© Reuters. FILE PHOTO: A logo is pictured at the headquarters of the World Trade Organization (WTO) ahead of the Ministerial Conference (MC12) in Geneva, Switzerland June 12, 2022. REUTERS/Denis Balibouse
GENEVA (Reuters) – WTO members reached a tentative agreement on Thursday to extend a moratorium on the application of duties on electronic transmissions until the next ministerial meeting, likely in 2023, two sources told Reuters business involved in the discussions.
The prospect of ending the moratorium, which has exempted data flows from cross-border tariffs since 1998, had raised serious concerns among businesses. Supported by major players like the United States, United Kingdom and European Union, they argued that letting it expire would jeopardize a global recovery already threatened by soaring prices.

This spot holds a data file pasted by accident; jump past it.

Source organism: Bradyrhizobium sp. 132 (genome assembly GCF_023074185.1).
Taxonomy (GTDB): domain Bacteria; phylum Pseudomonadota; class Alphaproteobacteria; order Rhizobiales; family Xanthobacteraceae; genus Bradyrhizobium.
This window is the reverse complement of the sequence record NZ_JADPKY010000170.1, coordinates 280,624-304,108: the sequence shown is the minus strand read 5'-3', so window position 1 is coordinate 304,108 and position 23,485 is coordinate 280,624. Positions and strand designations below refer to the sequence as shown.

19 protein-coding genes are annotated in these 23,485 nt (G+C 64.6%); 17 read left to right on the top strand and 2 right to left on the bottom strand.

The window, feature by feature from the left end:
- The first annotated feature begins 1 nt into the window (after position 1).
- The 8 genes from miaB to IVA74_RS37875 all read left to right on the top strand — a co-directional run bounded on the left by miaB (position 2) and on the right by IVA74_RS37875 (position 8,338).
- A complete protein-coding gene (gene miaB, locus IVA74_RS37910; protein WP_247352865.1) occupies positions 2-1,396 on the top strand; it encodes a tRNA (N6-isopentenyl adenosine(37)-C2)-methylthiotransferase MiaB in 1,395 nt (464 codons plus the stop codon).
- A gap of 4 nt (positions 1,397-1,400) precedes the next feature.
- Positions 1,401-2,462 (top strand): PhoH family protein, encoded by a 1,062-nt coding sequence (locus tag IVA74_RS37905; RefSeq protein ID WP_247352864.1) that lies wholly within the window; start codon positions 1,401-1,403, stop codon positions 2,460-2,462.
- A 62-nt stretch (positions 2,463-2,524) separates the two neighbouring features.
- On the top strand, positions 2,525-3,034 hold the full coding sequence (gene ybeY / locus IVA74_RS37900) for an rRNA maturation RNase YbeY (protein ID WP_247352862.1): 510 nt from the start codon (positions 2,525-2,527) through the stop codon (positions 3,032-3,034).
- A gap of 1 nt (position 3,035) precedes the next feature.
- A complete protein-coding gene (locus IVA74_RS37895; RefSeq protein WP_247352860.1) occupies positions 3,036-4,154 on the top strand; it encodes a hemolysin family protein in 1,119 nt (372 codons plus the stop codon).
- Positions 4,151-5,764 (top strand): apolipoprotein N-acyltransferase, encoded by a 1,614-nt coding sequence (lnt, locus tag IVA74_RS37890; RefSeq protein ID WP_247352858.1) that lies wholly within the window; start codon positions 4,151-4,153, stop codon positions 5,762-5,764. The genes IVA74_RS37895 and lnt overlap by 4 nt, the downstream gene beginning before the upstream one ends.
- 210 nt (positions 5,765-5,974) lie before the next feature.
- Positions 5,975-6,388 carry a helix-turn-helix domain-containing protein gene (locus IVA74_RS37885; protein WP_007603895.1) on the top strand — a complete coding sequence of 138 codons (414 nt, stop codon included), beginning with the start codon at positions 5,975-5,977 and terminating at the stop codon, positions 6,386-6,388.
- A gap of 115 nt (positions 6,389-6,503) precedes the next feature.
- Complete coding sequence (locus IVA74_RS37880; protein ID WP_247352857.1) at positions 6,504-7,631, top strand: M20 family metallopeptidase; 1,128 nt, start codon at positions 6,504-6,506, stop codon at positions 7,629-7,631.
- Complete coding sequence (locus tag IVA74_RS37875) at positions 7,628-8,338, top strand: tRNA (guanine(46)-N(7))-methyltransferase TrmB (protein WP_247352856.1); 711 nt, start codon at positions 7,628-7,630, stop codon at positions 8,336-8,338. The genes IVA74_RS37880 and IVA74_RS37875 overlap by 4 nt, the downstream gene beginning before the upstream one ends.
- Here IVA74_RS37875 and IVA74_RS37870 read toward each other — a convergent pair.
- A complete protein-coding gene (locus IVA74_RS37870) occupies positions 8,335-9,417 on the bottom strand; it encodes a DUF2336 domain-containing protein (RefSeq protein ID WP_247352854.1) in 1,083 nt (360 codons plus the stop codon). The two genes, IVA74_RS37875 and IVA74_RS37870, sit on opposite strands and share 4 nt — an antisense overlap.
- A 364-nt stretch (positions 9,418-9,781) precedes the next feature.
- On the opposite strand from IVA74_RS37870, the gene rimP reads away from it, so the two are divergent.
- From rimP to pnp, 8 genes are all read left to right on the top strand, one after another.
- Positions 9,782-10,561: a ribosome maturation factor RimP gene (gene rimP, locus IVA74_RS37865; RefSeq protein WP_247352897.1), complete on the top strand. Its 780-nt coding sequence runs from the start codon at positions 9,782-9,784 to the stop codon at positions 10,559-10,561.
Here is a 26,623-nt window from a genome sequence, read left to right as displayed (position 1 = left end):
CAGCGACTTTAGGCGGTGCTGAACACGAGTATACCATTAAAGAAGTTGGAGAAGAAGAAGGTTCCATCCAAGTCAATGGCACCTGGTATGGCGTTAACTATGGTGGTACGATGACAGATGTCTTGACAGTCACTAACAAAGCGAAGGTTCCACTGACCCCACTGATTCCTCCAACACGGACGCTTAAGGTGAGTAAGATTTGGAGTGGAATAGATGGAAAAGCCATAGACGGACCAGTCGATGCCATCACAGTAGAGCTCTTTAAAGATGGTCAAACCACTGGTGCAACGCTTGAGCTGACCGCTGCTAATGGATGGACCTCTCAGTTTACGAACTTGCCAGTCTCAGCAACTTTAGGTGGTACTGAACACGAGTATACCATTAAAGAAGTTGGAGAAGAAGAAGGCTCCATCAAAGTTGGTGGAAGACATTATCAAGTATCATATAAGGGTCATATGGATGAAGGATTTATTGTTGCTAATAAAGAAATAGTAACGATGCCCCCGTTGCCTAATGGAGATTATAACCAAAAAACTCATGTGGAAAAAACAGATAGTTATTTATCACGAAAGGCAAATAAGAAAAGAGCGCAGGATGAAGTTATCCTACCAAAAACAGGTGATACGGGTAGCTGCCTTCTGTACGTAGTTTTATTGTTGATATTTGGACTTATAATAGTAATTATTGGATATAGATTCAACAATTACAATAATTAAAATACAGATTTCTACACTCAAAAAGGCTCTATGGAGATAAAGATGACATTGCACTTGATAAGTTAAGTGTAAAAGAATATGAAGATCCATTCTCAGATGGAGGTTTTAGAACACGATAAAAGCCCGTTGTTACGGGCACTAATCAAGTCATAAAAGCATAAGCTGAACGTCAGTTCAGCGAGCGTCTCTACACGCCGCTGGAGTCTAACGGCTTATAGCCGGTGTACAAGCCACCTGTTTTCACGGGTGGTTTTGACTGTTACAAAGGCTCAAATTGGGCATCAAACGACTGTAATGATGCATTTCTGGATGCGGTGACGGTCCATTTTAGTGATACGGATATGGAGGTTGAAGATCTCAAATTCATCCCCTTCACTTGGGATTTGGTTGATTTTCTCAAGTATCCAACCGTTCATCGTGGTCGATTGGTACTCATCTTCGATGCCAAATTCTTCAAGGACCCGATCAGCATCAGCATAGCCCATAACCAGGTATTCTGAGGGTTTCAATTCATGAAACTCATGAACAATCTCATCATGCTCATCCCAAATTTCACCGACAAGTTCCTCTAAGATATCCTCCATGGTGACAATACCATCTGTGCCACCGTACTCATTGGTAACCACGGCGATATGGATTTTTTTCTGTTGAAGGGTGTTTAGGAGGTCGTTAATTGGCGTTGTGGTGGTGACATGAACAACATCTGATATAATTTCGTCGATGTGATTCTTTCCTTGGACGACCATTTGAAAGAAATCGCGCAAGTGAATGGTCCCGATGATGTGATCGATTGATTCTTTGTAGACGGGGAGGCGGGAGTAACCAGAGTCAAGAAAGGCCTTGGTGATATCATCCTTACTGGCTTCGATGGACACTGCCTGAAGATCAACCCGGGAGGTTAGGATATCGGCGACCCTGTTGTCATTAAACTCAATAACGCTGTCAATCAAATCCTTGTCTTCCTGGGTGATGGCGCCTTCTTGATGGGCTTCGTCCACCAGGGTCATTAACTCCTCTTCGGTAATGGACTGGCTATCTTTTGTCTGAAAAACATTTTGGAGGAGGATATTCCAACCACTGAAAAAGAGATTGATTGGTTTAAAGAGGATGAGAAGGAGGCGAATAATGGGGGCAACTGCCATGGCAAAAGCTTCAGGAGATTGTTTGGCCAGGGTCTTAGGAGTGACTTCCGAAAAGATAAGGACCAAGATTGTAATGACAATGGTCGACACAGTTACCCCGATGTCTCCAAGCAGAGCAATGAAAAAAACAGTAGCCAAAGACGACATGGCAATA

“We agree to maintain the current practice of not imposing customs duties on electronic transmissions until MC13 which would normally be held before December 31, 2023,” the agreement reads, referring to the upcoming ministerial conference. He clarified that the moratorium would expire in March 2024, if the next conference was postponed.
The tentative deal was struck in a negotiating room at the WTO headquarters in Geneva between a group of major members and has yet to be backed by the body’s 164 members.
India, Indonesia, Sri Lanka, Pakistan and South Africa had threatened to block an extension earlier at the five-day ministerial conference, where deals are also being sought on fisheries, vaccines and food safety. It was not immediately clear what could have made them change their minds.